What is “self talk”?  I was introduced to self-talk when I was in high school by one of my football coaches. He pulled me off to the side and asked me, “Dustin, are you going one hundred percent in every play?”  I told him, “yeah, well sometimes I am and sometimes I’m not”.  He asked why and I told him “I feel like I need to save energy so I can make it through the whole game and still do well.” Then He told to say out loud, before EVERY play, “I go 100 percent.”  I said “Ok”, told him I would follow through and that before every play I would literally start saying, out loud, “I go 100 percent.”  And I did.

It started with the words and then it began to change my self-image. My actions then started following the way I thought and the way I felt and I actually started playing at 100 percent. Prior to this, I was never considered the best player on the team and I certainly wasn’t considered the best player on the field… but through that positive self-talk, I ended up changing my actions and made the All-State team.  I ended up playing 2 years of college football and it really all started with self-talk.

What is self-talk and why is it so important? I remember going to the Southwestern Company and my first year in sales school and Dan Moore gets up on stage and tells a story about a guy named Mr. Mediocrity and goes on to tell us that Mr. Mediocrity lives in every single person and that it’s our job to condition Mr. Mediocrity.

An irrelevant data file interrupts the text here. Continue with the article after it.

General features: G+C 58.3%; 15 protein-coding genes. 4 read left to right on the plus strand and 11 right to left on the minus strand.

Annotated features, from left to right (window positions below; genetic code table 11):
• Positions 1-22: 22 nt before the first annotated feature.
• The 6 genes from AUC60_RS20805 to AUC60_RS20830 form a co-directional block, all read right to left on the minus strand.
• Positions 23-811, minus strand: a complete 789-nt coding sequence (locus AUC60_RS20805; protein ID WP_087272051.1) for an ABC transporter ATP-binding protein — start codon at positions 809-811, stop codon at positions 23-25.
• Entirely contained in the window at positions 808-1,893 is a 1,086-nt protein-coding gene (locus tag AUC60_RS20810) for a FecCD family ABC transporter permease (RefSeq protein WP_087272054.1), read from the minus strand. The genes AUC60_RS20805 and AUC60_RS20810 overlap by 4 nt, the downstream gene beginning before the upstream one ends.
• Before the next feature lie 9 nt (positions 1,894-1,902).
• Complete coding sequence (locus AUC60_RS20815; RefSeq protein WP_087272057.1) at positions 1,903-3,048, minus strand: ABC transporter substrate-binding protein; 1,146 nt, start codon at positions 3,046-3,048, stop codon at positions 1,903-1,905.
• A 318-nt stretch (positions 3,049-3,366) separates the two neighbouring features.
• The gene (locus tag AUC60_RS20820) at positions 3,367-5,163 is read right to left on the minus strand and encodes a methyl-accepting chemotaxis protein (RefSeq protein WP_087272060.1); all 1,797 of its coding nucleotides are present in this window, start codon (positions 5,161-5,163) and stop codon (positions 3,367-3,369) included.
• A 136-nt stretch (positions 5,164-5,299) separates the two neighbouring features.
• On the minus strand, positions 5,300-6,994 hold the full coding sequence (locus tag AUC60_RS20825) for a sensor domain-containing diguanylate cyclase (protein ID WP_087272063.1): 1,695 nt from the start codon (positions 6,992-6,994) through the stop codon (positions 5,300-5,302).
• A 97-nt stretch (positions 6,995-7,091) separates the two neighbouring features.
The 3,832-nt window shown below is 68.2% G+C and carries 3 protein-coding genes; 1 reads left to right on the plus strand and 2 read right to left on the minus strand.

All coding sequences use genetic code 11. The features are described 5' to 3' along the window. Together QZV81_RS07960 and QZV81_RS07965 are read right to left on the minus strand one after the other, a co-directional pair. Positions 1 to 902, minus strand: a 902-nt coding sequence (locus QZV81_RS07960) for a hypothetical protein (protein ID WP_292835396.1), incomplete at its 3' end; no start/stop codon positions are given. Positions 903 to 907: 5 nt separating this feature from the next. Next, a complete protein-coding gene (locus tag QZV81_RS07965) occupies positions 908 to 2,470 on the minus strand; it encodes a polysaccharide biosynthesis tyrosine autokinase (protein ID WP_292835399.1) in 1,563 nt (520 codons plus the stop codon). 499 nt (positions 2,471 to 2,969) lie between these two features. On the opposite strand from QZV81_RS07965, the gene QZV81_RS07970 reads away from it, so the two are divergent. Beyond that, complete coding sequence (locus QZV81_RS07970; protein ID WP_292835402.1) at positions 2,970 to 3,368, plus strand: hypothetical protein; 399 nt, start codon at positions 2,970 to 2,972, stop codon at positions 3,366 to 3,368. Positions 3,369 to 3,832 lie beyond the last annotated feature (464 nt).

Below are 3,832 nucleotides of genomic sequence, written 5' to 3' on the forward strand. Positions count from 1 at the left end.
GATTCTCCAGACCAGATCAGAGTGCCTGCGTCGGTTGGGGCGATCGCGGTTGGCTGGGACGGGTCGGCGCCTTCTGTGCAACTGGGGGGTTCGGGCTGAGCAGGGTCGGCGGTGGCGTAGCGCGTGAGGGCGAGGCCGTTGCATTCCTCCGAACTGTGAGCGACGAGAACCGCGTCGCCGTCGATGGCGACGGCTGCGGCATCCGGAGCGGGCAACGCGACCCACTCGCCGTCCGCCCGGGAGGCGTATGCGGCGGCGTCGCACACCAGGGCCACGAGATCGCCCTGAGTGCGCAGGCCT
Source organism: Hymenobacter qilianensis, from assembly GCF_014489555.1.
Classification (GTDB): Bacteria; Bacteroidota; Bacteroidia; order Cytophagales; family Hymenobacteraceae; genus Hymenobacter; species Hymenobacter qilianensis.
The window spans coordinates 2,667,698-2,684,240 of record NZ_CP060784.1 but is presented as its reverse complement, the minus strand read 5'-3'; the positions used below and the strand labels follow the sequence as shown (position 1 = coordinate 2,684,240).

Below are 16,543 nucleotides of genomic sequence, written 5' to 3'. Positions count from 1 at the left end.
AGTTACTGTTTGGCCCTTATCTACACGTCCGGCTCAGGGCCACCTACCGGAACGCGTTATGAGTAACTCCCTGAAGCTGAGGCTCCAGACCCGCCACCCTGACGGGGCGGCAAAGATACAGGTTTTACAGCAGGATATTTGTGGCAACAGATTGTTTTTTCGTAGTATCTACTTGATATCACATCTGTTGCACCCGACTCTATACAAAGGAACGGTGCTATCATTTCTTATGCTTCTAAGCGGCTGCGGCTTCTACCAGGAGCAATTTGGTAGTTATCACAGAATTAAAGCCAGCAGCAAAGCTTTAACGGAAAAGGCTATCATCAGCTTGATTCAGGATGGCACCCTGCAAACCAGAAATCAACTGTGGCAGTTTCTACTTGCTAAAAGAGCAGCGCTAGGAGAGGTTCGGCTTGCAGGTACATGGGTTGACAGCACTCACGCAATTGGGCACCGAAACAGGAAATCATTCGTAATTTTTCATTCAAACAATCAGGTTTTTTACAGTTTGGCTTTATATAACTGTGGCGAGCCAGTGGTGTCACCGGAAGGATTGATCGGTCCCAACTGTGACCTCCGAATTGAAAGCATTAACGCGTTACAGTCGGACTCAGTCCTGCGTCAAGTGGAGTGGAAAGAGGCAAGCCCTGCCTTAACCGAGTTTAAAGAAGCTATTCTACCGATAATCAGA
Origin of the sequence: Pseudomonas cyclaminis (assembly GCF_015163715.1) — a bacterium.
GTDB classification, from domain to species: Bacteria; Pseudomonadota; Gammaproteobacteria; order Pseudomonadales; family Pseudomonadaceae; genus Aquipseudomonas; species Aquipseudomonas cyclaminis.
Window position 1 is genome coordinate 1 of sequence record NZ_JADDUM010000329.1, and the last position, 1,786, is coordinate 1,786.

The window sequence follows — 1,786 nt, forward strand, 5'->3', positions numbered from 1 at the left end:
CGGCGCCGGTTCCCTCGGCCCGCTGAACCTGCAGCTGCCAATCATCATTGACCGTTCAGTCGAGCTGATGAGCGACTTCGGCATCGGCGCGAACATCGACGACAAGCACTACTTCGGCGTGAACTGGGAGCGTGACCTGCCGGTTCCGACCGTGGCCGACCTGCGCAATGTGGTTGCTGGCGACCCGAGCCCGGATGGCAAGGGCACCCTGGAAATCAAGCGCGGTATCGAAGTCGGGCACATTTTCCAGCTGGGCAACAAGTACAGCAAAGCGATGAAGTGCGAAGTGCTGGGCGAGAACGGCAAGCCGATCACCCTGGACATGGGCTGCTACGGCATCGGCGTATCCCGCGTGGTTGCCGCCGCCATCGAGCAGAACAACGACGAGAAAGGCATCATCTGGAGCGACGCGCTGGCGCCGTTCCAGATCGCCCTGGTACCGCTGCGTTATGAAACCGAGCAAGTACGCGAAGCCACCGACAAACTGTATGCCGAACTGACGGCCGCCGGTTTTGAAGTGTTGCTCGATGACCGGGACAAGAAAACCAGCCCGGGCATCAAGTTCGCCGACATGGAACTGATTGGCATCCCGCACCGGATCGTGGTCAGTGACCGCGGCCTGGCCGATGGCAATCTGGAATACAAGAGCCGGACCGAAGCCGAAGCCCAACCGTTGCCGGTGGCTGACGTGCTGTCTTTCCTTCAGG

He told us that Mr. Mediocrity will bounce up and hop on your shoulder and that he will whisper negative thoughts into your head, such as, “what about the economy, this costs too much, this is boring, this job is not the right job for me and I need to be doing something else”.

Your mind has to be conditioned.  The same way that you condition your body through working out, the same way you condition your heart through eating healthy, and the same way you condition your soul, through reading the bible… YOU CONDITION YOUR MIND THROUGH USING SELF-TALK.

Avoid negative thoughts, negative actions, and negative circumstances at all costs.  If you can’t say something positive out loud then don’t say anything at all.  If you’re constantly aware of your speech and your thoughts, and you are actively trying to be positive, you eventually stop negative thinking.